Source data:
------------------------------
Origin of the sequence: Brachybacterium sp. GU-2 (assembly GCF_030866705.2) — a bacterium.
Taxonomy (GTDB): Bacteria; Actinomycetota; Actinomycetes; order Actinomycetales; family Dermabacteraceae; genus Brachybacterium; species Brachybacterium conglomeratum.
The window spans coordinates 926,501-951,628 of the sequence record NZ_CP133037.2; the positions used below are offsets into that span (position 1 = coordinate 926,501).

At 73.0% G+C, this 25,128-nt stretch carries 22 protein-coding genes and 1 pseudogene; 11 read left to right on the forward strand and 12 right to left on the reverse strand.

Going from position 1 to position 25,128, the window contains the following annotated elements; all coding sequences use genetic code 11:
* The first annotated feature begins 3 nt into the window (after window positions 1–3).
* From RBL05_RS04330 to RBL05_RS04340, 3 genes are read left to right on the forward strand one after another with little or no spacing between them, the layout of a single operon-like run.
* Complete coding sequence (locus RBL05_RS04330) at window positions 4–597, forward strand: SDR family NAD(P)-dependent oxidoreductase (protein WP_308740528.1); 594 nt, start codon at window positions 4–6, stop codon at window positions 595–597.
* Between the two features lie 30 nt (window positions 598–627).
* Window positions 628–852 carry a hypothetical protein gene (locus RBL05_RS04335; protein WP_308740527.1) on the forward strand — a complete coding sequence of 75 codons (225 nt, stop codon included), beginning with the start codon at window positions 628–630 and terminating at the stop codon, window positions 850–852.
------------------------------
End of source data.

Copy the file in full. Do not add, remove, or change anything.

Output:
Origin of the sequence: Brachybacterium sp. GU-2 (assembly GCF_030866705.2) — a bacterium.
Taxonomy (GTDB): Bacteria; Actinomycetota; Actinomycetes; order Actinomycetales; family Dermabacteraceae; genus Brachybacterium; species Brachybacterium conglomeratum.
The window spans coordinates 926,501-951,628 of the sequence record NZ_CP133037.2; the positions used below are offsets into that span (position 1 = coordinate 926,501).

At 73.0% G+C, this 25,128-nt stretch carries 22 protein-coding genes and 1 pseudogene; 11 read left to right on the forward strand and 12 right to left on the reverse strand.

Going from position 1 to position 25,128, the window contains the following annotated elements; all coding sequences use genetic code 11:
* The first annotated feature begins 3 nt into the window (after window positions 1–3).
* From RBL05_RS04330 to RBL05_RS04340, 3 genes are read left to right on the forward strand one after another with little or no spacing between them, the layout of a single operon-like run.
* Complete coding sequence (locus RBL05_RS04330) at window positions 4–597, forward strand: SDR family NAD(P)-dependent oxidoreductase (protein WP_308740528.1); 594 nt, start codon at window positions 4–6, stop codon at window positions 595–597.
* Between the two features lie 30 nt (window positions 598–627).
* Window positions 628–852 carry a hypothetical protein gene (locus RBL05_RS04335; protein WP_308740527.1) on the forward strand — a complete coding sequence of 75 codons (225 nt, stop codon included), beginning with the start codon at window positions 628–630 and terminating at the stop codon, window positions 850–852.